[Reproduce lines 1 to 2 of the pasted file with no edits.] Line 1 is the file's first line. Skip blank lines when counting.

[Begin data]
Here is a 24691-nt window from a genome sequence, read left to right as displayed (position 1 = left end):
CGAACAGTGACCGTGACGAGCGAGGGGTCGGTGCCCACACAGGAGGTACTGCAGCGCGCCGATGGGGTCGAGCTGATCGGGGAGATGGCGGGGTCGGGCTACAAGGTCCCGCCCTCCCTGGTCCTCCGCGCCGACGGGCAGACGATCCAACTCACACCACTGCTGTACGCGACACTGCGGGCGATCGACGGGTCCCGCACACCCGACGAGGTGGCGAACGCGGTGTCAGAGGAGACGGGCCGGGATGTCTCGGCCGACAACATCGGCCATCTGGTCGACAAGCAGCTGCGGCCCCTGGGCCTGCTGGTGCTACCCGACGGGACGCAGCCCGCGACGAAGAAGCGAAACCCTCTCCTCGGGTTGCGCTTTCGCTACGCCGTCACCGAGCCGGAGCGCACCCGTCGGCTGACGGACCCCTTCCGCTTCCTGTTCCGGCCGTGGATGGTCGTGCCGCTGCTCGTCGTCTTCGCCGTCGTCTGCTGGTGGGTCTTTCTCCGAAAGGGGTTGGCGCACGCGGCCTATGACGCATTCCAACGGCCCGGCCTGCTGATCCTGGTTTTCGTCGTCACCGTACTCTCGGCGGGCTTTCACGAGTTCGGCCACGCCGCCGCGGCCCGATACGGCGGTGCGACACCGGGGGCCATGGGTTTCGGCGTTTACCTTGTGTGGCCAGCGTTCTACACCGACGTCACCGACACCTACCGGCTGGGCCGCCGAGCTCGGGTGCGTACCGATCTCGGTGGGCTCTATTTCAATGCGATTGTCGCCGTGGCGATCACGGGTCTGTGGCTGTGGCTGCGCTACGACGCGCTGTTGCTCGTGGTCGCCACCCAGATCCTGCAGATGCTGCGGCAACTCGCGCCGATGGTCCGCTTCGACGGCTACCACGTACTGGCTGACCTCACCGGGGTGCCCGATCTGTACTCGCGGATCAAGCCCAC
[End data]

Here is a 24691-nt window from a genome sequence, read left to right as displayed (position 1 = left end):
CGAACAGTGACCGTGACGAGCGAGGGGTCGGTGCCCACACAGGAGGTACTGCAGCGCGCCGATGGGGTCGAGCTGATCGGGGAGATGGCGGGGTCGGGCTACAAGGTCCCGCCCTCCCTGGTCCTCCGCGCCGACGGGCAGACGATCCAACTCACACCACTGCTGTACGCGACACTGCGGGCGATCGACGGGTCCCGCACACCCGACGAGGTGGCGAACGCGGTGTCAGAGGAGACGGGCCGGGATGTCTCGGCCGACAACATCGGCCATCTGGTCGACAAGCAGCTGCGGCCCCTGGGCCTGCTGGTGCTACCCGACGGGACGCAGCCCGCGACGAAGAAGCGAAACCCTCTCCTCGGGTTGCGCTTTCGCTACGCCGTCACCGAGCCGGAGCGCACCCGTCGGCTGACGGACCCCTTCCGCTTCCTGTTCCGGCCGTGGATGGTCGTGCCGCTGCTCGTCGTCTTCGCCGTCGTCTGCTGGTGGGTCTTTCTCCGAAAGGGGTTGGCGCACGCGGCCTATGACGCATTCCAACGGCCCGGCCTGCTGATCCTGGTTTTCGTCGTCACCGTACTCTCGGCGGGCTTTCACGAGTTCGGCCACGCCGCCGCGGCCCGATACGGCGGTGCGACACCGGGGGCCATGGGTTTCGGCGTTTACCTTGTGTGGCCAGCGTTCTACACCGACGTCACCGACACCTACCGGCTGGGCCGCCGAGCTCGGGTGCGTACCGATCTCGGTGGGCTCTATTTCAATGCGATTGTCGCCGTGGCGATCACGGGTCTGTGGCTGTGGCTGCGCTACGACGCGCTGTTGCTCGTGGTCGCCACCCAGATCCTGCAGATGCTGCGGCAACTCGCGCCGATGGTCCGCTTCGACGGCTACCACGTACTGGCTGACCTCACCGGGGTGCCCGATCTGTACTCGCGGATCAAGCCCAC